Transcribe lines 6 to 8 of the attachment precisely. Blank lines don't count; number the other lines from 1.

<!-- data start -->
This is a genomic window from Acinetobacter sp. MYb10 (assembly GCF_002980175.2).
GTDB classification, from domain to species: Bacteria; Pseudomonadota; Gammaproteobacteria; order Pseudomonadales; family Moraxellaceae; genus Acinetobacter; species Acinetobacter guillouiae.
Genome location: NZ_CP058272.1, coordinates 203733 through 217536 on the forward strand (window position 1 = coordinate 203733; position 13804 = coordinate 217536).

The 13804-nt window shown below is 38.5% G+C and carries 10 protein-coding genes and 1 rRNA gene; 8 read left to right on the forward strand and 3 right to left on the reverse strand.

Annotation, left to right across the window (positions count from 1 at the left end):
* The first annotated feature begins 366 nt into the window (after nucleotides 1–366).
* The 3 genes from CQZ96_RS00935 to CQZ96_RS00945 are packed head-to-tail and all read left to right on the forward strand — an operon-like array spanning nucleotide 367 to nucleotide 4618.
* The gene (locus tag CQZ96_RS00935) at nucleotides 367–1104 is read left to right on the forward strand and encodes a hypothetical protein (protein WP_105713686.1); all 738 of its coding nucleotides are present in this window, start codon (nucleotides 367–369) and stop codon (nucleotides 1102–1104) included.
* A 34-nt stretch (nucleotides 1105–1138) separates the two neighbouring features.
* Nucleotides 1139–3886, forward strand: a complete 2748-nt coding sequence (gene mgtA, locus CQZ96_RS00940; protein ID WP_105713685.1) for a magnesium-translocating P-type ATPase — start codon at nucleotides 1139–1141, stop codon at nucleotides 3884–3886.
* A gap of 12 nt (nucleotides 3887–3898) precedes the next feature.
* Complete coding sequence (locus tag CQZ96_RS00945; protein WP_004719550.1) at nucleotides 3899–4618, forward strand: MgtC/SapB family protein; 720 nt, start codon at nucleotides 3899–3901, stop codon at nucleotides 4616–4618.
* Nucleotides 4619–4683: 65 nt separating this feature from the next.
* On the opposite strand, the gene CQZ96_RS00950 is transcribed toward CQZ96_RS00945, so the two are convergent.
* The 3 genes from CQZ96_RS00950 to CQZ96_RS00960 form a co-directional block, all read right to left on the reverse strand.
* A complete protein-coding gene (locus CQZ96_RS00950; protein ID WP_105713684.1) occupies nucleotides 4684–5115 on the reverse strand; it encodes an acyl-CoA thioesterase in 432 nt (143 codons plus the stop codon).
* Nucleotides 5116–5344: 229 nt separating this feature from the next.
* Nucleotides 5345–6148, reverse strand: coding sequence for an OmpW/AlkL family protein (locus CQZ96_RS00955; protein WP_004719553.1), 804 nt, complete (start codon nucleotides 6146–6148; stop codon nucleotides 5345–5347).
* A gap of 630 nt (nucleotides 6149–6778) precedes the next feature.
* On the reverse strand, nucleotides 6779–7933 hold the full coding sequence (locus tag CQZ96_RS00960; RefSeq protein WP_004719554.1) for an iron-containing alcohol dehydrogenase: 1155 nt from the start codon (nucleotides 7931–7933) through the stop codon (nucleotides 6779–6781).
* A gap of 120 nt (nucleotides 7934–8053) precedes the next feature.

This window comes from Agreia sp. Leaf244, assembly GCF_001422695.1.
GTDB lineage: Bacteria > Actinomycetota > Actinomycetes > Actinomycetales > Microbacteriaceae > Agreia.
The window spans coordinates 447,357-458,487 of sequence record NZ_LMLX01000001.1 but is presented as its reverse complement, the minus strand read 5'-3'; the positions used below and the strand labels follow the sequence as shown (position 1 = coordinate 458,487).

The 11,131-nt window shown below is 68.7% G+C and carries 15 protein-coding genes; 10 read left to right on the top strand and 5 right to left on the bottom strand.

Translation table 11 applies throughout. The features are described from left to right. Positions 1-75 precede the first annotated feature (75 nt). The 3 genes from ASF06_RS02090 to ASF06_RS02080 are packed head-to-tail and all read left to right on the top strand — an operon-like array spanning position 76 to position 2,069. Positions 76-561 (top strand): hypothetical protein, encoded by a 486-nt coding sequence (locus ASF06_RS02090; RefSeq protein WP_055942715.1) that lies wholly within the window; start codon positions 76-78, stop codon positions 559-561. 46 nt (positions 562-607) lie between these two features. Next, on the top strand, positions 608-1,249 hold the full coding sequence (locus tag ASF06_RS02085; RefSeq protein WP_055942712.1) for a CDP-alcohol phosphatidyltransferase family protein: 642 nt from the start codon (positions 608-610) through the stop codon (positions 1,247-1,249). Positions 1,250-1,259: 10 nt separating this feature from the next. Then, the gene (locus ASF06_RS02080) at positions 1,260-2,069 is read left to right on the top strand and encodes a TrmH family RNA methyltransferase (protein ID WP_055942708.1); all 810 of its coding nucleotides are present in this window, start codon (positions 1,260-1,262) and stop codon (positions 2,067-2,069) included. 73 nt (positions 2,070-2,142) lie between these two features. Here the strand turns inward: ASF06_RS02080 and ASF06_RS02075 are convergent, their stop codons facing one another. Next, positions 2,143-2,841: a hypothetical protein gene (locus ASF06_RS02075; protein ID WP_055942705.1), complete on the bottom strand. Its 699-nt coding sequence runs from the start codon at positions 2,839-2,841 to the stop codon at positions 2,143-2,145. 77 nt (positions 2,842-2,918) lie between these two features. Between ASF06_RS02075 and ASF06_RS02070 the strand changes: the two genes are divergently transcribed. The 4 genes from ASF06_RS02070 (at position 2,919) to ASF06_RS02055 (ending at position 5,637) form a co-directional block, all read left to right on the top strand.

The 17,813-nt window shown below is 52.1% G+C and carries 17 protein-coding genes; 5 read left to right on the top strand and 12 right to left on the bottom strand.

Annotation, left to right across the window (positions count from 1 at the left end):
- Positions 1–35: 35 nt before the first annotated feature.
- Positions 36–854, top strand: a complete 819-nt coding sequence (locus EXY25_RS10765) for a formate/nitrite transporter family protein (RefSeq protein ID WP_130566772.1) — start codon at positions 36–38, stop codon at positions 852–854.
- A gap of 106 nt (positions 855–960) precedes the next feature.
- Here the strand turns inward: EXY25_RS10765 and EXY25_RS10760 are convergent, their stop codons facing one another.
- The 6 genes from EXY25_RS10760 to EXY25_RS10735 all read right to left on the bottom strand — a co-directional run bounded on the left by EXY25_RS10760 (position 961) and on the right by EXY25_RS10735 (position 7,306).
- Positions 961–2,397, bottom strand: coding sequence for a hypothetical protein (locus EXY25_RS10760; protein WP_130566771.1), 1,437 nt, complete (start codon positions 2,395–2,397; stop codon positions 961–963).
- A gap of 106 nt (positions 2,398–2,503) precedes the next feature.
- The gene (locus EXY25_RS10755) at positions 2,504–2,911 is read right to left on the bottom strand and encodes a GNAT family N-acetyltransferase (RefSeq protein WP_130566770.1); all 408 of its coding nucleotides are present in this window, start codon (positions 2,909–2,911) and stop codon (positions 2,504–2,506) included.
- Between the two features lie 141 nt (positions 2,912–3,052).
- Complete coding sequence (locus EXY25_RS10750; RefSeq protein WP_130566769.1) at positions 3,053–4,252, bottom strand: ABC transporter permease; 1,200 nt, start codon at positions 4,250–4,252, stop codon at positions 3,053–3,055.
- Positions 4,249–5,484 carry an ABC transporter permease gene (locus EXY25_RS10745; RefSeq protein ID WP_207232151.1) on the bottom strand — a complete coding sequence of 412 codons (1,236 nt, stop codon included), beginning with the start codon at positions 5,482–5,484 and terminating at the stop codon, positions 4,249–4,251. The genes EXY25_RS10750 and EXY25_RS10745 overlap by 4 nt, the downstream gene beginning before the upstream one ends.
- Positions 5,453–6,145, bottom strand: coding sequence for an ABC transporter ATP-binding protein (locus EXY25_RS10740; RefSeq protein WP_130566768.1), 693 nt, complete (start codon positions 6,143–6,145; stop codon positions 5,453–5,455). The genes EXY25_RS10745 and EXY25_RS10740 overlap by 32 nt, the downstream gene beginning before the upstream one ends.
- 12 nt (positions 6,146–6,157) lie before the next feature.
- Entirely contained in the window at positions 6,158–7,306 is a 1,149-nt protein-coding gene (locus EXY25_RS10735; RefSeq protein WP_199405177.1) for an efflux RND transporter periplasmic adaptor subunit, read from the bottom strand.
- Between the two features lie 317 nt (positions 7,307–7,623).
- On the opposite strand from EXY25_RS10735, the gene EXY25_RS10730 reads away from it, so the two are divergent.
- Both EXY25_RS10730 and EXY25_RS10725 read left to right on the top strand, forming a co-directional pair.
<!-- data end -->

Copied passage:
* The first annotated feature begins 366 nt into the window (after nucleotides 1–366).
* The 3 genes from CQZ96_RS00935 to CQZ96_RS00945 are packed head-to-tail and all read left to right on the forward strand — an operon-like array spanning nucleotide 367 to nucleotide 4618.
* The gene (locus tag CQZ96_RS00935) at nucleotides 367–1104 is read left to right on the forward strand and encodes a hypothetical protein (protein WP_105713686.1); all 738 of its coding nucleotides are present in this window, start codon (nucleotides 367–369) and stop codon (nucleotides 1102–1104) included.